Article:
It sounds to me like your daughter is growing up that's all. She's realising that she has her own will, she's discovering that's she's her own person, and she's trying to work out what the rules and boundaries are for her. She's also probably very interested in the way you respond to her - kids this age love pushing your buttons!

I also think at this age you can't always expect an immediate response to your chosen method of discipline or chastisement. You need to respond in a firm and consistent manner for a number of weeks before your hard work pays off.

TBH, I'd stop the empty threats and introduce some actual consequences for any bad behaviour. Things like rudeness and stroppyness I tend to completely refuse to engage in i.e. she gets nothing if she asks for it rudely, I tell her to come back and talk to me in a nice voice if she's being stroppy. Or sometimes if she's cross I try and get her to talk about that and help her work out a better way to deal with feeling cross.

Honestly though, it sounds like you've been so lucky up til now, she was bound to act up at some point!

lovemygirlme Fri 04-Sep-09 21:58:32

Thank you, I hear myself saying these things to her and I cringe becuase thats what was said to me and I know i'll hear her say it to her dollys anyday soon!! she will also probally tell the Cafcas officer who is coming to see us soon (long story re mental father) that i'm sending her to the naughty girls home lol.... re the pushchair, I find this arkward too I tend to not take it anymore, or i ask her if she's tired before we set off and if she wants to walk if she say's no i tell her she's not getting out of the pram, and then don't let her out, only for a wee.

and yeah she's been out of nappys since 2,

Thank You

lovemygirlme Fri 04-Sep-09 22:04:02

Mrs Gravy, how do you suggest I stop the demands for treats when we are out as I feel though if i start to say no all the time i'm being a hypocrite as i've mostly always "treated" her. I also need a new name for treats as I don't want her to feel like she needs to be treated or that little things are treats. I've really made a rod for my own back!

piscesmoon Fri 04-Sep-09 22:24:59

You aren't her best friend-anyone can be that -you are her mother and special.I agree with others, she isn't being horrible she is just being a child. It is difficult to cut out the treats now you have started so I would suggest that you do a lot of 'window shopping'. I used to do it with my DS when I was a single mum and he was about 3yrs. We used to go and look around a toy shop or pet shop. We never bought anything so he didn't expect it. Try and cut out things that were said to you-on no account mention 'naughty girl's homes'. She needs to know that you love her unconditionally.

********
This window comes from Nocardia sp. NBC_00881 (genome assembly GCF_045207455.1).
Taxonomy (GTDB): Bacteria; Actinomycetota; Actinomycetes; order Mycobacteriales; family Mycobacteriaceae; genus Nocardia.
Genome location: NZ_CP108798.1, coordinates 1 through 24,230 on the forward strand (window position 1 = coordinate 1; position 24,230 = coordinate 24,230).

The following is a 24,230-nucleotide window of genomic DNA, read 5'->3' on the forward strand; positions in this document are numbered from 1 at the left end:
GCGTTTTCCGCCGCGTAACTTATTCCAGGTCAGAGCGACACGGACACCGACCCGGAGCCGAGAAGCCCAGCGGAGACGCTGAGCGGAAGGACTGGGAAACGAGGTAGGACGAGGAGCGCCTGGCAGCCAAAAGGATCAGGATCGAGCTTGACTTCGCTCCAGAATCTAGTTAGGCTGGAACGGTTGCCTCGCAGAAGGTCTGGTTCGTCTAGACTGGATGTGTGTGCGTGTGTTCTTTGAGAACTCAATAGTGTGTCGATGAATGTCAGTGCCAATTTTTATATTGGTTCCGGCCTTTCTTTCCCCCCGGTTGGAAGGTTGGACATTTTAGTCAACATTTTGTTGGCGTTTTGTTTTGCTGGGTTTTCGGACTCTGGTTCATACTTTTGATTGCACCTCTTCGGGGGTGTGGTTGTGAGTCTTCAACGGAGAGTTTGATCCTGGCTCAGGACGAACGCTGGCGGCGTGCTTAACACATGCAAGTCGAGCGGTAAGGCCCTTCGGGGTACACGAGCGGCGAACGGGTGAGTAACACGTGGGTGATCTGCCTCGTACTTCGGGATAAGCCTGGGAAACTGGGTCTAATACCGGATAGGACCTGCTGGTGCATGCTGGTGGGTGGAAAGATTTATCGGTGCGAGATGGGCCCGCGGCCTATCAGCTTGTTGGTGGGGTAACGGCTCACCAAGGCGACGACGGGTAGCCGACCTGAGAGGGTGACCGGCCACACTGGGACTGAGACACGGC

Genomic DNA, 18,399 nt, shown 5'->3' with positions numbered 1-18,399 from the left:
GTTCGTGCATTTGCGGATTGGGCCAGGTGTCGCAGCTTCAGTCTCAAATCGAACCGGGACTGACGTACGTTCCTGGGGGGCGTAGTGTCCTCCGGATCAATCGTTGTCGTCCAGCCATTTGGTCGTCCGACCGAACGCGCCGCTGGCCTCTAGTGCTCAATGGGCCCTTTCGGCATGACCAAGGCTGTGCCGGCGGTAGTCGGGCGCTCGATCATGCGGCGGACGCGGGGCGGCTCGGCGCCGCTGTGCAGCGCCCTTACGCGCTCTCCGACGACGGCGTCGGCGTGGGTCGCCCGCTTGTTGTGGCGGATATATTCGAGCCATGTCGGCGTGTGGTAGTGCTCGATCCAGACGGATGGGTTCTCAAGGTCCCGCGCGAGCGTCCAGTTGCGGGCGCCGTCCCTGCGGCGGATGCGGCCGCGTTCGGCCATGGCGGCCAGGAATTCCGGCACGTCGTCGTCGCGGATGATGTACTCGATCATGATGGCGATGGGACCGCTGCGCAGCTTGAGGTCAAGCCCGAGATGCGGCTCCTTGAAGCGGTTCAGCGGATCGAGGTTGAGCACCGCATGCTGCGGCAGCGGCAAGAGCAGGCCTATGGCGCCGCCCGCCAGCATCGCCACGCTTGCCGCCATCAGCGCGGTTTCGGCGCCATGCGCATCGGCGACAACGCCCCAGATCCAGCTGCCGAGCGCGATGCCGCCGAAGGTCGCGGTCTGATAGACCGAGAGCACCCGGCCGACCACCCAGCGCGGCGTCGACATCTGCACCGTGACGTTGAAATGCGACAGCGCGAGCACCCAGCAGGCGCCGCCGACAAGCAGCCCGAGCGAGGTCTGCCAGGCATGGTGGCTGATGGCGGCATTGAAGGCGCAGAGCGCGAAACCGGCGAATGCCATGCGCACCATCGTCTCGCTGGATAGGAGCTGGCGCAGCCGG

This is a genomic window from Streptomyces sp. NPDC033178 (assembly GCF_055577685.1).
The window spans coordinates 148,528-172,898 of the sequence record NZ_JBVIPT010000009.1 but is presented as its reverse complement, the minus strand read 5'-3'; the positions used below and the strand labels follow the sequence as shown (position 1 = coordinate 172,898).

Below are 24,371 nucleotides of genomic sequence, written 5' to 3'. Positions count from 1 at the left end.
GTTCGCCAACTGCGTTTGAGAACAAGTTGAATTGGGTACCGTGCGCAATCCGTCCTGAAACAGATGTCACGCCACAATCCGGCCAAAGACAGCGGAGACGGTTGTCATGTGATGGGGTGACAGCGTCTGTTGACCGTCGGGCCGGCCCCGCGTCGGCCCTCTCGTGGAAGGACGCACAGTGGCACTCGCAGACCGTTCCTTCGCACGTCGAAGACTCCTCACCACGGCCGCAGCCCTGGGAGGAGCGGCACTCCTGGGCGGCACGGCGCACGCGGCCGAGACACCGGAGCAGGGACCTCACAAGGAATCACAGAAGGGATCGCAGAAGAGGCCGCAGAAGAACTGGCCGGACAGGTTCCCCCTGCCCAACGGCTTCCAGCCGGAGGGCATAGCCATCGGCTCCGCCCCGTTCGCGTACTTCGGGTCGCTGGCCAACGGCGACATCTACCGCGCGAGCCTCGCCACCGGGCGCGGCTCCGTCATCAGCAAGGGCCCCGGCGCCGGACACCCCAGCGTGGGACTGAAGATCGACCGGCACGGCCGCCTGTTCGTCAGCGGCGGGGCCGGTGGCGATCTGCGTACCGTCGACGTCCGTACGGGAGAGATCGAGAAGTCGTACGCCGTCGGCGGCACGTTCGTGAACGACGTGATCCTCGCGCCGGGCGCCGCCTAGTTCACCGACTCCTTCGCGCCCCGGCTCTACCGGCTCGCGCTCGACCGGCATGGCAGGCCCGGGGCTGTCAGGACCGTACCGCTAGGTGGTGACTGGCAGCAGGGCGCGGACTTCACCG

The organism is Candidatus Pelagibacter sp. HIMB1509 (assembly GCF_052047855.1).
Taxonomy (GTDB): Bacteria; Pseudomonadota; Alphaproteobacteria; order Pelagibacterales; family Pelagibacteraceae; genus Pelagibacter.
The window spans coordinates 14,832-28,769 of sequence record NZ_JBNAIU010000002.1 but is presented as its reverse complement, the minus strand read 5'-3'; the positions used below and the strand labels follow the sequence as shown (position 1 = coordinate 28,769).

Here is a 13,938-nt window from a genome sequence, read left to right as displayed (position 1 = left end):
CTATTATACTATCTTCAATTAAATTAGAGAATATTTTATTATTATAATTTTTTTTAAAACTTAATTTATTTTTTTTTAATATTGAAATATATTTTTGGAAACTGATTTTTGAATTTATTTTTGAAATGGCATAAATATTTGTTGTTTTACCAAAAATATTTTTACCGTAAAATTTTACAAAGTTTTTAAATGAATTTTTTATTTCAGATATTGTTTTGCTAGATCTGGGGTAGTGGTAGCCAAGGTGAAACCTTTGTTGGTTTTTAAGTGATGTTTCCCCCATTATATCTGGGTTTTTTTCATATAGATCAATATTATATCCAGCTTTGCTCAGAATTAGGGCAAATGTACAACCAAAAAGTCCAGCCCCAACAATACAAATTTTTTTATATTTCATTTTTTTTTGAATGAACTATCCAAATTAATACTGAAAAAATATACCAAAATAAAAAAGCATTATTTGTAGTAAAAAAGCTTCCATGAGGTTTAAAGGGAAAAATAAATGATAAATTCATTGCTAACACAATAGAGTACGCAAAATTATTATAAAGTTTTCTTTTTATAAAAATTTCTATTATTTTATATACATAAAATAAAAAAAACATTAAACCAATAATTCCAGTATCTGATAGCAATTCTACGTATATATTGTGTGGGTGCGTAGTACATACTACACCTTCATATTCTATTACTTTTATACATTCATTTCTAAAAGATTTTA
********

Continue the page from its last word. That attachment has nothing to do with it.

clemette Fri 04-Sep-09 22:37:04

I would recommend reading this

Reassuring that it is all entirely normal, and it will get better (until they are 4.5)

notimetoshop Fri 04-Sep-09 22:50:06

This will sound like it won't work, but it does for me. A treat can be a big hug, or a kiss. So if DD is kind she gets a special big hug. She's a bit young for pocket money, but not too young to have her 'own' money. You could try that too. So she has a purse which has her money in and then if she wants something extra she has to use that money.

Mine is the same, but older and thus more stroppy. I do find stroppiness is almost exactly correlated to hungriness.

mathanxiety Sat 05-Sep-09 04:01:32

You are looking for much more out of the relationship with your DD than you should be. You want a perfect little girl, a friend, lovely times together, and you have a real flesh and blood daughter on your hands instead.

I agree with Colditz's posts here: boundaries, on both sides. Your DD needs a mother, not someone who tries to shape her behaviour by telling her how badly you feel when she does x or y; she can't cope with your feelings and she is not yet old enough to reason with. What you are left with as an option is consistent, firm but cheerful discipline (time outs, no more automatic treats/toys, a certain amount of involvement in helping you, a lot of learning how to take care of herself, including less pushchair use). With the treats, tell her ahead of time that when you go out shopping you will not be buying any treats because they're not on your list -- don't wait until you're in the shop and she starts demanding one. You'll have to remind her a few times each trip that there will be no treat. You should also stop using threats of eternal desertion by her friends if she doesn't play nicely with them. Put her in time out for three minutes instead.

She has to know it is ok to separate from you emotionally, because she is a separate person and needs to feel that this is fine with you, so no more sharing your sadness with her; treat her like a child, because she has to test the limits of her behaviour and feel secure in your love at the same time.

Lavenderdrift Sat 05-Sep-09 05:39:27

Therein lies the challenge of parenting. Getting the balance right between firm and fair. You have definitely set yourself up for a fall by giving out treats willy nilly not just as a reward and by dishing out empty threats.

But all is not lost! She is still young and now you'll need to get her on your side by using different methods.